NUMA and torque/Moab

May 9, 2013
hpc numa torque moab sysadmin rants work

TL;DR Support for NUMA systems in torque/Moab breaks existing means of specifying shared memory jobs and limits scheduling flexibility in heterogeneous compute environments.

Torque NUMA implementation

For torque NUMA, you manually define your NUMA nodes within a system, which gives you some flexibility for how topology information is exposed to the queue system. The provided mom_gencfg utility defaults to defining a node per CPU sockets, but you can manually craft your mom.layout file to aggregate sockets together into larger NUMA nodes if desired.

While you run a single pbs_mom on the SMP, you’ll see that torque tracks one “compute node” per NUMA node in your system. To illustrate, if you have a 4-socket system with the hostname “smallsmp”, you may see the following:

> pbsnodes -l
smallsmp-0 offline
smallsmp-1 offline
smallsmp-2 offline
smallsmp-3 offline

There are some interesting side effects to this approach. For one, yes you can offline individual sockets. The other side of that is you have to offline all of the sockets if you’re draining the system for maintenance. I think this also highlights why you may not want to do this on anything except your big SMPs (e.g., you have 1000 dual socket boxes, you suddenly see 2000 every time you type pbsnodes).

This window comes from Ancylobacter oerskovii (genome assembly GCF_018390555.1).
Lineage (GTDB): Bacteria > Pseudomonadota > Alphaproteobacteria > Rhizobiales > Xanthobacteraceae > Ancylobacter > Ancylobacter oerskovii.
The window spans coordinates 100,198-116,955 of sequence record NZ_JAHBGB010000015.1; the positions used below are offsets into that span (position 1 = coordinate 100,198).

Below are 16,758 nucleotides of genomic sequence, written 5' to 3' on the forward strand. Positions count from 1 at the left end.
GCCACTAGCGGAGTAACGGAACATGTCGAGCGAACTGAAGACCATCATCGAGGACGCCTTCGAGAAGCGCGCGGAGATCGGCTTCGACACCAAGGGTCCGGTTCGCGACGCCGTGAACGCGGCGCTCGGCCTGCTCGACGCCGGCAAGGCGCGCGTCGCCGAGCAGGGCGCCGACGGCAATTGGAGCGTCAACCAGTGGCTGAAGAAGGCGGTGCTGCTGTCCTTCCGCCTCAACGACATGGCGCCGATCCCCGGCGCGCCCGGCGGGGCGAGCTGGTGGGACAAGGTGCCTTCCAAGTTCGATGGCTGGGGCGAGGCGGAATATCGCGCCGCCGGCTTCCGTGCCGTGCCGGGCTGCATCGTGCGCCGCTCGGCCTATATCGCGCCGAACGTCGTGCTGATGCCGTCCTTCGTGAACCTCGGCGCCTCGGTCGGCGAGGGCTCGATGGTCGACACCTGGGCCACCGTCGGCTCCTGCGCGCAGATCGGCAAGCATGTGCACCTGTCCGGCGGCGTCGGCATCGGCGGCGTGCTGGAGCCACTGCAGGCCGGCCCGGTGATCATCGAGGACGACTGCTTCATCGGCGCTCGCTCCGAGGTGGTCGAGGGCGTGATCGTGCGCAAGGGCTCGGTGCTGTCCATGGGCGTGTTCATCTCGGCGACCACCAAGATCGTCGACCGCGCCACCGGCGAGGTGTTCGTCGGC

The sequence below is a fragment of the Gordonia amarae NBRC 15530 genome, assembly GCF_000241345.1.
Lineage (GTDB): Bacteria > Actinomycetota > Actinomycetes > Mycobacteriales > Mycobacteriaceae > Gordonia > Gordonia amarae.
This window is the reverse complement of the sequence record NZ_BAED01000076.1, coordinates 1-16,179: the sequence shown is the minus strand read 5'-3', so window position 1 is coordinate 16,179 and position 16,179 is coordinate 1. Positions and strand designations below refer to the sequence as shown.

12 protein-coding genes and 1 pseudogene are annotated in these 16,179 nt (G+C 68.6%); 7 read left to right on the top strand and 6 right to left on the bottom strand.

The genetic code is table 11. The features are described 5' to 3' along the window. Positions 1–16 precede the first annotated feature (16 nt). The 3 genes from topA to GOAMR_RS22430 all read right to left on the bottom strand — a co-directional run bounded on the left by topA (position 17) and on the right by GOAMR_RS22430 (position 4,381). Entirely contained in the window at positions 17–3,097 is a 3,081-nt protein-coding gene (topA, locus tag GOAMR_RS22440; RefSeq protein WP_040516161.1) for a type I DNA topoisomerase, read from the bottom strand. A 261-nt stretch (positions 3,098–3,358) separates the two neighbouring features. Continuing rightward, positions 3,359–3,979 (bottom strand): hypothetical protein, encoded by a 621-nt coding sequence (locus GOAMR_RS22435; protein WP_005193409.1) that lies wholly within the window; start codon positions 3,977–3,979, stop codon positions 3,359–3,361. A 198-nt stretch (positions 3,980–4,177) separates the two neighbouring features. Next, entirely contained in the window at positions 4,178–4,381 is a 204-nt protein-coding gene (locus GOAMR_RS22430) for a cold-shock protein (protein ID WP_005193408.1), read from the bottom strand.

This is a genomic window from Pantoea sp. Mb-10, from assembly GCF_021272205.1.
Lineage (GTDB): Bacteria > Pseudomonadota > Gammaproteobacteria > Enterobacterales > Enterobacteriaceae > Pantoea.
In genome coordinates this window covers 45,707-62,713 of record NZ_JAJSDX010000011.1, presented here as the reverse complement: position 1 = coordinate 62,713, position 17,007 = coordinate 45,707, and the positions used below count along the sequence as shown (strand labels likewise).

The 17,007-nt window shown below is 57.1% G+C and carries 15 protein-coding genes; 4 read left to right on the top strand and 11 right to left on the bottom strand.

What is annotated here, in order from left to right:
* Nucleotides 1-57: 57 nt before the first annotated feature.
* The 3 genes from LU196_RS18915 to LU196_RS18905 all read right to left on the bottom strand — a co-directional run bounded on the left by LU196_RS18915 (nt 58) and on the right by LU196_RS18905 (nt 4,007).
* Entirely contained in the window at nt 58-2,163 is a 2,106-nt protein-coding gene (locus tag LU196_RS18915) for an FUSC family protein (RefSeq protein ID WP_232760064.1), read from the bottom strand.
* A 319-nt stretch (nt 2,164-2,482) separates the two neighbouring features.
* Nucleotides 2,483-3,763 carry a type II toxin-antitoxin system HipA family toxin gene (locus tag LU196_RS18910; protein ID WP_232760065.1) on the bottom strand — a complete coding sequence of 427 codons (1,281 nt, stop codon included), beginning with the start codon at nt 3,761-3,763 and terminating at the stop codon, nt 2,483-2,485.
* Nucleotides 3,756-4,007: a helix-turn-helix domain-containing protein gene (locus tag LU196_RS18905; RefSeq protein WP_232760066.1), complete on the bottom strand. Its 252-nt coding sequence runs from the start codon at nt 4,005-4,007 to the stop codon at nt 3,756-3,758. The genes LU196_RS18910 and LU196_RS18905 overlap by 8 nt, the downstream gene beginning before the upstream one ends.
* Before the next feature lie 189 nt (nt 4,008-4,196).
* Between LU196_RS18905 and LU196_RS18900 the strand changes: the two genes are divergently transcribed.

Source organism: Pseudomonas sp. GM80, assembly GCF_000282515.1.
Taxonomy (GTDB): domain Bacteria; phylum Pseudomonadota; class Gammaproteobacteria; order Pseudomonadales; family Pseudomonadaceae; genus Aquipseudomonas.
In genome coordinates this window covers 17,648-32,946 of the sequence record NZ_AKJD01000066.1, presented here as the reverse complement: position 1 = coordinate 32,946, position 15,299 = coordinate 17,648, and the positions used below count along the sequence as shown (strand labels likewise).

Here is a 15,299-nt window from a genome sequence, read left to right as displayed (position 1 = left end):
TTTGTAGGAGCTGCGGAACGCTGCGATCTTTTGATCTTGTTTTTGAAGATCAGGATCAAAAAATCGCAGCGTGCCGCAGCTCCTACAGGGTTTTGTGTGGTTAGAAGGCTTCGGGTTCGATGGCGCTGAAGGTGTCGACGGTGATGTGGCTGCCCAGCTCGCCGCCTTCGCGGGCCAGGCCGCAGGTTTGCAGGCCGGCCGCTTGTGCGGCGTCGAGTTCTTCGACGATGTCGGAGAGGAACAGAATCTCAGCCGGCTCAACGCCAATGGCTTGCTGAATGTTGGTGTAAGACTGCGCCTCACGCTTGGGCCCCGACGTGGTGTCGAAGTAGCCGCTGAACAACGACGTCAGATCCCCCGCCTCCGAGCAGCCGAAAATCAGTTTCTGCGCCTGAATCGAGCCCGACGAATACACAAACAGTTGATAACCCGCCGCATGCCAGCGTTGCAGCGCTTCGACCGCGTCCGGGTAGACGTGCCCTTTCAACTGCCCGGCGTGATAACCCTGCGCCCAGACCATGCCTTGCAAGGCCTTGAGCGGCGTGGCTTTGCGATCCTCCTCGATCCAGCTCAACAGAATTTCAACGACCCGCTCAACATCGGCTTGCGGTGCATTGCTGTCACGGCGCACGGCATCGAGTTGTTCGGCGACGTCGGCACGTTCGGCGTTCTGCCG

Submitting shared memory jobs

In our environment, we use two ways to submit shared memory jobs given our Moab configuration. We typically do “qsub -l nodes=1:ppn=N” to request N cores on a single shared memory node. I’ve used tpn as well since I found the interpretation of ppn a little unintuitive if you use something other than “nodes=1”. For distributed memory jobs, we use “nodes=N” and Moab is free to distribute or pack cores across systems (we aim to maximize throughput over single job performance and let jobs share nodes).

Moab NUMA limitations

In theory, Moab supports torque NUMA integration. But it is currently unable to grok that it’s dealing with an SMP and enforces unnecessary limitations if you specify a shared memory job using ppn/tpn. For example, if I have 8 cores per socket in my SMP and I configure a NUMA node per socket, then I can only run jobs requesting up to “ppn=8”. If I request any more than that, Moab won’t schedule them because it is unable to aggregate NUMA nodes within the same system to run a shared memory job submitted in this manner. Torque/Moab really treat your NUMA SMP as a distributed memory cluster.

The way they address this is by telling you to submit shared memory jobs like you would distributed memory jobs, but tack on some extra flags to constrain it to one of your SMPs (e.g., “-l nodes=N,flags=sharedmem”). This is less than ideal for our HPC environment, and Adaptive has been unable to recommend a satisfactory workaround for us since we raised the issue with them 4 months ago.

Our environment and NUMA scheduling limitations